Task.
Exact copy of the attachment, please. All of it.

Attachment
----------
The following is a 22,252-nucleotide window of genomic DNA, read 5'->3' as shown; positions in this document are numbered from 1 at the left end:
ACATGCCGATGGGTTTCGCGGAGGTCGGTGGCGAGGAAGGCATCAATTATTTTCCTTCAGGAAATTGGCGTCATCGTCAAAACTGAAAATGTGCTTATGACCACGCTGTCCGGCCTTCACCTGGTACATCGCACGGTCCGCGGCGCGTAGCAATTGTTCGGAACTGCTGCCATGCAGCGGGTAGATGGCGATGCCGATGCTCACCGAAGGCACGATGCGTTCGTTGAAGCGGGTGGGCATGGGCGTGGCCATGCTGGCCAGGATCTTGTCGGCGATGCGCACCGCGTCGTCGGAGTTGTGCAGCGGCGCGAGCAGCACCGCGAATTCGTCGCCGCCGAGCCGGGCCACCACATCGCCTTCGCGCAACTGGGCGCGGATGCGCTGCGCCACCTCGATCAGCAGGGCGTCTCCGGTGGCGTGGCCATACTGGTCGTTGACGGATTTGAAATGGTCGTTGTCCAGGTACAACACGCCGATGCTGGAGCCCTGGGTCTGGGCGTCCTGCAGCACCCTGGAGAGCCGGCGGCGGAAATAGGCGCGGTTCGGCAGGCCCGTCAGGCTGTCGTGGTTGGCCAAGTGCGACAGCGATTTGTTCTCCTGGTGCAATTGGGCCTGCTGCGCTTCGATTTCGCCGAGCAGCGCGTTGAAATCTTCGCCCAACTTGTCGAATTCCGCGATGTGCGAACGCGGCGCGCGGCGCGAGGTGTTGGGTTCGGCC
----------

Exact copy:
The following is a 22,252-nucleotide window of genomic DNA, read 5'->3' as shown; positions in this document are numbered from 1 at the left end:
ACATGCCGATGGGTTTCGCGGAGGTCGGTGGCGAGGAAGGCATCAATTATTTTCCTTCAGGAAATTGGCGTCATCGTCAAAACTGAAAATGTGCTTATGACCACGCTGTCCGGCCTTCACCTGGTACATCGCACGGTCCGCGGCGCGTAGCAATTGTTCGGAACTGCTGCCATGCAGCGGGTAGATGGCGATGCCGATGCTCACCGAAGGCACGATGCGTTCGTTGAAGCGGGTGGGCATGGGCGTGGCCATGCTGGCCAGGATCTTGTCGGCGATGCGCACCGCGTCGTCGGAGTTGTGCAGCGGCGCGAGCAGCACCGCGAATTCGTCGCCGCCGAGCCGGGCCACCACATCGCCTTCGCGCAACTGGGCGCGGATGCGCTGCGCCACCTCGATCAGCAGGGCGTCTCCGGTGGCGTGGCCATACTGGTCGTTGACGGATTTGAAATGGTCGTTGTCCAGGTACAACACGCCGATGCTGGAGCCCTGGGTCTGGGCGTCCTGCAGCACCCTGGAGAGCCGGCGGCGGAAATAGGCGCGGTTCGGCAGGCCCGTCAGGCTGTCGTGGTTGGCCAAGTGCGACAGCGATTTGTTCTCCTGGTGCAATTGGGCCTGCTGCGCTTCGATTTCGCCGAGCAGCGCGTTGAAATCTTCGCCCAACTTGTCGAATTCCGCGATGTGCGAACGCGGCGCGCGGCGCGAGGTGTTGGGTTCGGCC